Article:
Over the years, states across the U.S. have implemented insurance-rate protections to help prevent unfair rate practices against certain classes of individuals.
For example, in 2017, New York City Mayor Andrew Cuomo proposed regulations that would prevent auto insurance companies from rating drivers based on education level and job status.
The need for these protections has been building. A 2017 report found that insurance rates in predominantly minority neighborhoods tended to be higher than what increased risk alone appeared to account for. The report highlights a notable backlash against auto insurance rate practices against vulnerable groups.
Now, some states are starting to turn their attention toward another demographic that may also need protection against auto insurance rating practices: senior citizens.
States Protecting Senior Citizen Insurance Rights
Two states in particular have moved to make senior citizens a protected class against targeted higher rates. Both Delaware and Michigan have passed or attempted to pass new laws aimed at ensuring senior drivers enjoy lower car insurance rates.
For its part, Delaware’s new law went into effect in May of this year. The law prohibits insurance companies from raising auto insurance rates on individuals solely for turning 75 or older. Instead, insurance companies in the state must treat senior residents equally and only increase their rates based on other factors that are still allowable, such as the risk of accidents based on their location, and of course their own driving records.
According to several reports, Delaware’s seniors are now seeing an average decrease of $100 in their annual insurance rates. It appears those insured through one unnamed insurance provider have seen their rates decrease an average of $252.
Michigan, which has the highest average car insurance rate of any other state, is also taking a swing at helping out senior drivers through a few potential cost-saving legislative measures. In that state, legislators want to give senior drivers the option to purchase an insurance policy that joins with Medicare, reducing the overall cost burden on the insurance company and, therefore, lowering the insurance rate.
Many legislators in the state believe that the proposed measure does not go far enough. Both Republicans and Democrats in the Michigan state legislature are exploring additional options to help secure lower rates for senior citizens, although nothing definitive has passed as of yet.
Why Are States Moving to Protect Seniors?
The movement toward protecting senior citizens is not universal. In 2016, Progressive sought specifically to raise rates on senior citizens in Maine, based solely on age. Maine has one of the highest percentages of senior citizens of any state, making such a move a potential boon for Progressive a distinct negative for senior drivers.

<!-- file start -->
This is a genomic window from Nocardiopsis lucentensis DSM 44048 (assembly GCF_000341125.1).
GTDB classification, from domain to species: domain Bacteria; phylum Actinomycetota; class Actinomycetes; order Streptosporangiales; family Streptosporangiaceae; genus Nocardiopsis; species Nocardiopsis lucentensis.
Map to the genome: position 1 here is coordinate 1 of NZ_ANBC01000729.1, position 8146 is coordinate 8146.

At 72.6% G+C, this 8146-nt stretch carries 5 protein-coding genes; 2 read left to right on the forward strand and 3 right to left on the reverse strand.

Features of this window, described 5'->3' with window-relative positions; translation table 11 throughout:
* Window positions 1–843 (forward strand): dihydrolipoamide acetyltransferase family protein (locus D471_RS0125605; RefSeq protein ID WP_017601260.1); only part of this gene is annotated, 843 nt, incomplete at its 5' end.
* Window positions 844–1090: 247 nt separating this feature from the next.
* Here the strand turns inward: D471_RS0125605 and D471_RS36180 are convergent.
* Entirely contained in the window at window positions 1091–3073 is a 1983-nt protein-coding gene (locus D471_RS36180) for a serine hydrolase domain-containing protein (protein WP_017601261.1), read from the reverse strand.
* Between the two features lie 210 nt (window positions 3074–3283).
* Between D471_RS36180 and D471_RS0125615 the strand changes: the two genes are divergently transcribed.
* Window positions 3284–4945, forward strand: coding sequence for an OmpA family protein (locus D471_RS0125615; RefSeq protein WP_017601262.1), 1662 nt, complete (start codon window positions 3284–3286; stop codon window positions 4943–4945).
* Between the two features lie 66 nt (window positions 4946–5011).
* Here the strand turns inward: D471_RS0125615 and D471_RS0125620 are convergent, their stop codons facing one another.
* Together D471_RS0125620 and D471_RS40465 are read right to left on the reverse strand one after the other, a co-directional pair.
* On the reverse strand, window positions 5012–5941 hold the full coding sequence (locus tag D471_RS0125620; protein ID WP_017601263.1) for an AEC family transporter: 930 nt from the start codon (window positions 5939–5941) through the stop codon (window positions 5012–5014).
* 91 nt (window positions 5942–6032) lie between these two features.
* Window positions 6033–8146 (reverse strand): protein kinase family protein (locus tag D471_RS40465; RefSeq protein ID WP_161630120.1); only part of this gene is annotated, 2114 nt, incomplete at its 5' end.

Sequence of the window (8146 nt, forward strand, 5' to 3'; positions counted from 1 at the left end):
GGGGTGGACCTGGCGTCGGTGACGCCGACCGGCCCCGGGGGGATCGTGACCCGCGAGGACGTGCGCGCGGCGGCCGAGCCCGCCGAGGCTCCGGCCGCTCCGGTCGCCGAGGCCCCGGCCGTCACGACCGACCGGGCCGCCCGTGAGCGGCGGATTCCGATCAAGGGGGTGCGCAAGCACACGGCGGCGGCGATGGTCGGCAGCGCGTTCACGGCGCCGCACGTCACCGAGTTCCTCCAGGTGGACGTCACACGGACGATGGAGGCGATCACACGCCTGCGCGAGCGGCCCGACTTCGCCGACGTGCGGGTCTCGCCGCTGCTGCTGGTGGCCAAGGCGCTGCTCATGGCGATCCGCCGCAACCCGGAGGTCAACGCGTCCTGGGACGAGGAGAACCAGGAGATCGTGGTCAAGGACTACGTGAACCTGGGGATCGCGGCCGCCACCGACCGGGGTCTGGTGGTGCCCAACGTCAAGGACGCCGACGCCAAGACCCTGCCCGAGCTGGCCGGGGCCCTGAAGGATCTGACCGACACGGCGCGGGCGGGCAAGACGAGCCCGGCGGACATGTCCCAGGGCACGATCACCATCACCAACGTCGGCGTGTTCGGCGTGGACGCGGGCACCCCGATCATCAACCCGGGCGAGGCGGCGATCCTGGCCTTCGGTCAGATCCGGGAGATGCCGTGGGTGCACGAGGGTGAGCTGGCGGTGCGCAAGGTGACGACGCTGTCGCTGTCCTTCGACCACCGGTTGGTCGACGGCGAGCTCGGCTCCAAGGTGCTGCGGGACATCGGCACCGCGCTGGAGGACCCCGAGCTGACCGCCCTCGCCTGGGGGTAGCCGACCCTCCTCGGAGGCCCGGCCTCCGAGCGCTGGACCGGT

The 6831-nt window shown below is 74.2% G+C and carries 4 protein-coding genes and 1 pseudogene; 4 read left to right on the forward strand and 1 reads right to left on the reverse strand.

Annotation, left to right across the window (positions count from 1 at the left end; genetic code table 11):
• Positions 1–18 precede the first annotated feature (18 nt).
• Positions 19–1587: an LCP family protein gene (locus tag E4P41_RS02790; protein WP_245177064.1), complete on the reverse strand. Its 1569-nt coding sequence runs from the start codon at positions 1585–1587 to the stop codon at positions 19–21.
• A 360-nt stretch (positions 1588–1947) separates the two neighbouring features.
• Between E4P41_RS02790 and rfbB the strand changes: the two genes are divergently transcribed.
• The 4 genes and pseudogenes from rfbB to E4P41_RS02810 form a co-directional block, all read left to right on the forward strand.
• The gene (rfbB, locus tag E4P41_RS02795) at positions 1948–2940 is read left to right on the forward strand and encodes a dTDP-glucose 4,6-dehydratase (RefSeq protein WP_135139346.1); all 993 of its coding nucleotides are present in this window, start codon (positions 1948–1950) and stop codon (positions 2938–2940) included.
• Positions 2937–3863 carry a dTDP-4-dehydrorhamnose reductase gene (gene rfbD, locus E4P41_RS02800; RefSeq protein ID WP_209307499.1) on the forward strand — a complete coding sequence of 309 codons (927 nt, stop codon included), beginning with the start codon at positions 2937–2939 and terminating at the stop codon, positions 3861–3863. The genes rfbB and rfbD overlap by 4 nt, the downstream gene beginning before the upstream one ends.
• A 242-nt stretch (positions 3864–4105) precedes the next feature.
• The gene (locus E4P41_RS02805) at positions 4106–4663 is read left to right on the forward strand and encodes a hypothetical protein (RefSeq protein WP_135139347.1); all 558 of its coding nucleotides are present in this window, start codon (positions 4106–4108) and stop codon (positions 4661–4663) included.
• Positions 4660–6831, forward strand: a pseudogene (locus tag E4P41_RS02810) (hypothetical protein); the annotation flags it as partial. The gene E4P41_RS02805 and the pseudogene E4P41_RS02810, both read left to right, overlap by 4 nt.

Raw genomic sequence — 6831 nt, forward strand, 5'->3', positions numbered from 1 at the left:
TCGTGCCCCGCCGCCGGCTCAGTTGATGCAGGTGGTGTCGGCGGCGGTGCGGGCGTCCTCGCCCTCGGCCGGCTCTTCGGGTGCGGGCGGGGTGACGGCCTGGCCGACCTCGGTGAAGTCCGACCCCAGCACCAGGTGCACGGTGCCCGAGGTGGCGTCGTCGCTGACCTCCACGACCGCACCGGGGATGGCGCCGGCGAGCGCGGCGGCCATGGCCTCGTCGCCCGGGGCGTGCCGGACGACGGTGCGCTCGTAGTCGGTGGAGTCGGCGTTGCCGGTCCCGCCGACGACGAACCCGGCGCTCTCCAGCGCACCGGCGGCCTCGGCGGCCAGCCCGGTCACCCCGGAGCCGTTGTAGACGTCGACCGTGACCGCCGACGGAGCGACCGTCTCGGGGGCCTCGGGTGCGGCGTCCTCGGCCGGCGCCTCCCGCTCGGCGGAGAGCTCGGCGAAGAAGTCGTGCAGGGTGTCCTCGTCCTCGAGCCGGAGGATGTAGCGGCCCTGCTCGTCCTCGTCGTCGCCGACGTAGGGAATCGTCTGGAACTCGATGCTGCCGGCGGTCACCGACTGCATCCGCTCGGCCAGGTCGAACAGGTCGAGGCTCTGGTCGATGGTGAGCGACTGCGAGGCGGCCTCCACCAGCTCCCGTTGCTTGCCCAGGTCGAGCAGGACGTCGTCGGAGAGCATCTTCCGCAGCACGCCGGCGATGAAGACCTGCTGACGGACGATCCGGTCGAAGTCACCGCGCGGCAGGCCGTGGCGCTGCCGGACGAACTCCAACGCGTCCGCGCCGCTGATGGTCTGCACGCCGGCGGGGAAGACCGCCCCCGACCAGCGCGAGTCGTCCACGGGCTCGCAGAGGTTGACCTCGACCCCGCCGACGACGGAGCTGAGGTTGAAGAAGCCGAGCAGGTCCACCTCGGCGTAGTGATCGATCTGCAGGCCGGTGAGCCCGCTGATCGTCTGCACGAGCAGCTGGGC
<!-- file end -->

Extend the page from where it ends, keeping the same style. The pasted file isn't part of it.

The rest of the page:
Additionally, rate increases based on age run counter to long-held practices of insurance rate pricing across the country, which have tended to favor age as a factor for decreasing rates. Insurance companies that do seek to increase rates on the elderly based on age alone and not on driving record are likely pointing to data that shows older individuals are more likely to get into accidents.
The National Highway Transportation Safety Administration (NHTSA) has data that appear to indicate a slight rise in accidents once individuals reach the 70 to 79 age range, and again at the 80-plus age range. Fatal crashes, in particular, are much higher for those age ranges, especially for drivers 80 and over, where fatality rates are equivalent to the youngest drivers (16 to 17).
Nevertheless, senior citizens are also a major demographic more likely to be suffer financially from insurance rate increases not tied to anything but age. With over 13 percent of senior citizens living in poverty, many may struggle to account for car insurance rate increases while living on fixed budgets.
How Auto Insurance Rates Change by Age
Any driver can expect their age to affect their car insurance rates. Normally, however, rate increases begin to drop dramatically after the 16–17 year old age range. By ages 55–64, most drivers in the U.S. start enjoying the lowest car insurance rates of their lives. Those rates do traditionally start increasing with age, rising over 40 percent from the 55–64 age range once drivers make it into the 80-plus range.
Those age-related decreases are typically tied to a lower risk for accidents as drivers mature and become more defensive and safe drivers. Increasing rates for senior citizens follow along the same route as the increase in accident rates as shown by the NHTSA data.
While it is generally accepted that teenagers (or, by extension, their parents) will pay higher rates, and that adults will pay lower rates based on age alone, many view raising rates on senior citizens as a bit more of an affront, due in large part to the economic vulnerabilities often associated with that age group.
Maxime Rieman is Product Manager at ValuePenguin. Educating and assisting shoppers about financial products has been Rieman's focus, which led her to joining ValuePenguin, a consumer research and advice company based in New York. Previously, she was product marketing director at CoverWallet and launched the personal insurance team at NerdWallet.
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